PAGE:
Being able to answer patient questions is a critical but complicated requirement for any physician. Sometimes it’s incredibly difficult to give answers to questions that might seem basic, especially from someone who has cancer or another terminal illness. Or even from someone who is asymptomatic, but worried about a genetic trait that could result in cancer.
People would like to know things like:
- Is my treatment working?
- Do I have cancer?
- Is my cancer terminal?
- Will I make it to my (special event)?
- Will I develop cancer?
One important factor for answering those questions is the diagnostic and imaging equipment being used. Progress is being made within the field of imaging, which is good news for physicians and patients. Here, we’re looking at the role of whole-body MRI in answering those pressing questions:
One of the primary reasons that MRI appeals to patients as an imaging option is that it avoids the radiation doses required for CT, X-Ray or PET imaging. Exposure to ionizing radiation does come with some level of risk, particular over a lifetime for younger patients.
MRI is highly effective for scanning single areas of the body, but can also be used to scan the whole body, providing imaging of any lesions, abnormalities or just general health.
For patients, the procedure is non-invasive, making it more comfortable than procedures where injection of radioactive materials is required. On the flipside, MRI might not be suited to anyone who is severely claustrophobic, although there are wide bore options (such as the Siemens Espree, available from DMS Health).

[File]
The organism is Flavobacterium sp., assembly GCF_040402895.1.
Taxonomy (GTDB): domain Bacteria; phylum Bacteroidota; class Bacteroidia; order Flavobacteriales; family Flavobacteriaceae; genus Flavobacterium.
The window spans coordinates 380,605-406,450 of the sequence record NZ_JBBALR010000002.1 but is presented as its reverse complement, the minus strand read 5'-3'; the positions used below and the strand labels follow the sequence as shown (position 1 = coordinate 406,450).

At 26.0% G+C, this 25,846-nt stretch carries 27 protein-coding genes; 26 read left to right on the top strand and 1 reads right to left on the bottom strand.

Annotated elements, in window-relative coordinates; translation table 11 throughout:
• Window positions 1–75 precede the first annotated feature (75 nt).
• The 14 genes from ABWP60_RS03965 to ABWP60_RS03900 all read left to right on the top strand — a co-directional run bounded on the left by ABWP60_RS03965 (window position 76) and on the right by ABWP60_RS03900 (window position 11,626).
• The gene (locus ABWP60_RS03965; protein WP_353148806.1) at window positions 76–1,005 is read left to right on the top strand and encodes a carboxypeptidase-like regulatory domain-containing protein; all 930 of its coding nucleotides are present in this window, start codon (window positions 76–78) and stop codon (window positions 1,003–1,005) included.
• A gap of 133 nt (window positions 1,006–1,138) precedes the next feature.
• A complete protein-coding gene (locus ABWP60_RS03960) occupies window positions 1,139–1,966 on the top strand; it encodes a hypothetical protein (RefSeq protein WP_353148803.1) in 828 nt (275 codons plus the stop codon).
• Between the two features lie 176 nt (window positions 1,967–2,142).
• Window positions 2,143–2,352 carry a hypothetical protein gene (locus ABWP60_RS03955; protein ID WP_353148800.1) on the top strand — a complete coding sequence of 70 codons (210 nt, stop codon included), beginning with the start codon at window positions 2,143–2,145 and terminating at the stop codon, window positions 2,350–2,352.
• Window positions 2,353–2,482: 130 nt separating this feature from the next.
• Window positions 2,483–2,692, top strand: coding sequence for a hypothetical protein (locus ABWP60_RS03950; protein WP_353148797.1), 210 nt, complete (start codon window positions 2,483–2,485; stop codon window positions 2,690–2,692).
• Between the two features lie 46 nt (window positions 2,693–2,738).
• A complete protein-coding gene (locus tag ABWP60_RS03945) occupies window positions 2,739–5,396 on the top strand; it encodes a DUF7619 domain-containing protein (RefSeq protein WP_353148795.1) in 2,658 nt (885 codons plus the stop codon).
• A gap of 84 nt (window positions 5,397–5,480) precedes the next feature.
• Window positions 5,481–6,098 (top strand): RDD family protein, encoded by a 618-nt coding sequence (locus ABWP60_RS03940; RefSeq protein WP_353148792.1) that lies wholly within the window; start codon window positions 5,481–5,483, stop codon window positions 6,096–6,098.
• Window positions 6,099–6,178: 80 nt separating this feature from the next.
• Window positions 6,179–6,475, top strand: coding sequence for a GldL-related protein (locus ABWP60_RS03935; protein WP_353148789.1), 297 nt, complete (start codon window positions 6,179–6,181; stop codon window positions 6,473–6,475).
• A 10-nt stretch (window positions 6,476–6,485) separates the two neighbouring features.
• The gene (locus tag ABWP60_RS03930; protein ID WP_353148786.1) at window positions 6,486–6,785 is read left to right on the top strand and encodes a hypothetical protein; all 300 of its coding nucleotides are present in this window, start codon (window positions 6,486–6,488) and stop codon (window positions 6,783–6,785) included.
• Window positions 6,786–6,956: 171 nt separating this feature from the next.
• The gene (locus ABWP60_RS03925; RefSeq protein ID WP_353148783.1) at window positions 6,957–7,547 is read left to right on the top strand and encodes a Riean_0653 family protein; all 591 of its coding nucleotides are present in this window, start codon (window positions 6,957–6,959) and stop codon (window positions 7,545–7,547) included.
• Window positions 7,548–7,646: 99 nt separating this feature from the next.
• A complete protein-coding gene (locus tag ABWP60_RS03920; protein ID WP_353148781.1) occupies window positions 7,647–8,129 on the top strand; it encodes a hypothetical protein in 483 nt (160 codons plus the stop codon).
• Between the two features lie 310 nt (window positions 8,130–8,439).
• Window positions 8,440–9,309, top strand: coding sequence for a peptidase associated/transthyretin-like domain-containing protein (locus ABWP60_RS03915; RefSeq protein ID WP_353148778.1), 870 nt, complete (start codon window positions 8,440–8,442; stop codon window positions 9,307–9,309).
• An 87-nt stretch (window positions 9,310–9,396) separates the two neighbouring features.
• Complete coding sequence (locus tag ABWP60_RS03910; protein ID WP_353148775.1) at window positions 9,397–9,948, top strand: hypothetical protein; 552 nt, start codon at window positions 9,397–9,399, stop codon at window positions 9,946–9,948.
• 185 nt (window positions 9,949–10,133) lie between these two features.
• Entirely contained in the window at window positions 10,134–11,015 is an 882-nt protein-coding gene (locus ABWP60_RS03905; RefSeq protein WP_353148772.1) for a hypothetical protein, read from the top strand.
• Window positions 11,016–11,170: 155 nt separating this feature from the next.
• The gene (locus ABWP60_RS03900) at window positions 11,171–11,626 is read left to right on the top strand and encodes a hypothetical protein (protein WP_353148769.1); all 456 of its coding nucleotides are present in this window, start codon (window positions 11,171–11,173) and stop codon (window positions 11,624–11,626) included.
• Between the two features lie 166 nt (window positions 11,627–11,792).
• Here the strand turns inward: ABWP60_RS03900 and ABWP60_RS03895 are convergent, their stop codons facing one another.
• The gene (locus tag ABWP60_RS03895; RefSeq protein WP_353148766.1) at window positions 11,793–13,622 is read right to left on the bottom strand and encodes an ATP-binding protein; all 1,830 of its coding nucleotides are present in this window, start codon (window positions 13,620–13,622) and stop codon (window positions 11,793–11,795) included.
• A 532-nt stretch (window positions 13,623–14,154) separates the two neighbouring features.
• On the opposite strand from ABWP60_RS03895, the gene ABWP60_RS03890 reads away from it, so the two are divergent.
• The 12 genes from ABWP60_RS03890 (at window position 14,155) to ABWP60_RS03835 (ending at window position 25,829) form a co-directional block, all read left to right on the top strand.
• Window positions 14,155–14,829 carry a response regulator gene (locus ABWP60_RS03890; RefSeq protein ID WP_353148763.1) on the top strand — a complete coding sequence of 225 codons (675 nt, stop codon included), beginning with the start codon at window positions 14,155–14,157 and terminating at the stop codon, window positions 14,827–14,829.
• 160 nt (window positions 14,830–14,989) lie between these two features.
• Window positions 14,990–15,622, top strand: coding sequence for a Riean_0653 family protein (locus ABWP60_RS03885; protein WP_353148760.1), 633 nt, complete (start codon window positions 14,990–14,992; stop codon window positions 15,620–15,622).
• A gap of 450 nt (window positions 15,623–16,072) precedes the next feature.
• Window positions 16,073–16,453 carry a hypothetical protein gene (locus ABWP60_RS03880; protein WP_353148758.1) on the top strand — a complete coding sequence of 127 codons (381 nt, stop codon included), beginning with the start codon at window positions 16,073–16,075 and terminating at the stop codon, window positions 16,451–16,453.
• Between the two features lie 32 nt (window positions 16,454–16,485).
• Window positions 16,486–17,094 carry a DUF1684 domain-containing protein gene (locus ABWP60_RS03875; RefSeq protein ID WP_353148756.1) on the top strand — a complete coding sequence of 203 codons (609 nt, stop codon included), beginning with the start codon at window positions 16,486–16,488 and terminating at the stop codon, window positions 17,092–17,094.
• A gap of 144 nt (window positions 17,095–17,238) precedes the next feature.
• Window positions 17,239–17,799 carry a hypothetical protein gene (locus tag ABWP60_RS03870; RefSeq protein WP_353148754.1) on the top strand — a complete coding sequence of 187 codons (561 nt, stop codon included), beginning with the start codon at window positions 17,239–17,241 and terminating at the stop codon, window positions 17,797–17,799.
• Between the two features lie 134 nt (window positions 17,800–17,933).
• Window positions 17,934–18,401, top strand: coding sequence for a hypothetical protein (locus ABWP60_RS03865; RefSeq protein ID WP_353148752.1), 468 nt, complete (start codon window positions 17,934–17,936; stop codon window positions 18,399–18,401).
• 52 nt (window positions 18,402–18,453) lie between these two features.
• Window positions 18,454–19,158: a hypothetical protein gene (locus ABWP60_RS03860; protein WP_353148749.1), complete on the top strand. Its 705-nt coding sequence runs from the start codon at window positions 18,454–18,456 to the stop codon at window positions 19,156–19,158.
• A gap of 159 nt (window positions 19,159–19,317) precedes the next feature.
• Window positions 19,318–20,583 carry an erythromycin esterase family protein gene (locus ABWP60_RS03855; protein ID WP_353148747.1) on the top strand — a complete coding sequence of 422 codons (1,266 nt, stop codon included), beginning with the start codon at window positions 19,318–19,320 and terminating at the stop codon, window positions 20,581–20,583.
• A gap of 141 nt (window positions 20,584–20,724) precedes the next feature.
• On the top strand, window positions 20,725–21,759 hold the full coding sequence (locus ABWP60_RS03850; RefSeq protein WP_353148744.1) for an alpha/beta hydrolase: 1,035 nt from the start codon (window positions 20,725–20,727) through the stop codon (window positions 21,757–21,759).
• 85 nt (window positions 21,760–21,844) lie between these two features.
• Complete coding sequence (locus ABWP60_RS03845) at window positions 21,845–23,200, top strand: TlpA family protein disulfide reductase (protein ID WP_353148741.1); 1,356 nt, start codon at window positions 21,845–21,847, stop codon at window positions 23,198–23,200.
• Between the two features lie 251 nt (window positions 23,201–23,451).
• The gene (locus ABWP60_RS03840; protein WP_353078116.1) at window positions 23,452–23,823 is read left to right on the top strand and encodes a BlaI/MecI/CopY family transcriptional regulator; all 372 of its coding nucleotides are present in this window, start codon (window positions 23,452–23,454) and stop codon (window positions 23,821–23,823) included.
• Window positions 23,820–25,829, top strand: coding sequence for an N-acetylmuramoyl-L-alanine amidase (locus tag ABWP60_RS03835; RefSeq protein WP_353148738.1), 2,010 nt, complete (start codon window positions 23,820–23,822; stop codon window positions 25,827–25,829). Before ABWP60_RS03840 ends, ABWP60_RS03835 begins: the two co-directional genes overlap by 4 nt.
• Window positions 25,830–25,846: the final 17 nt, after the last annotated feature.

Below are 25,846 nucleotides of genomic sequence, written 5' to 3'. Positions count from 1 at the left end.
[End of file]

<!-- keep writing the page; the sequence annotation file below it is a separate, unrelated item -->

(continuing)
Importantly, MRI is capable of picking up abnormalities such as tumors at an early stage, improving the chances that patients can be successfully treated. Tumors with a diameter of less than 1cm may be picked up by MRI.
Results from whole-body MRI studies
Research into when and how whole-body MRI can be used is ongoing, but here are a few findings from recent studies:
Whole-body MRI for screening patients
By definition, screening is the systematic examination of the body to detect potential disease in someone who is asymptomatic. For example, someone might request whole-body MRI as part of regular health screening, along with blood tests and other screening methods. They might also want MRI as a surveillance tool for potential abnormalities if they have a family history of certain diseases. Screening and surveillance are separate categories from diagnostic imaging studies.
The key question for these patients is, am I healthy?
For clinicians, the question is, can whole-body MRI be used as an effective tool during screening or surveillance of patients?
Statistically speaking, only a low number of diseases will be found by screening people who are not exhibiting any symptoms of disease. Testing must have high sensitivity to detect the small number of cases that will be present among asymptomatic patients, and must have high specificity to avoid false positives.
This is a key criticism of MRI as a screening tool. It has high sensitivity, but can have relatively low specificity. This means that in an otherwise perfectly healthy person, a whole-body MRI might show up areas inside the body that are similar to having moles on the skin on the outside.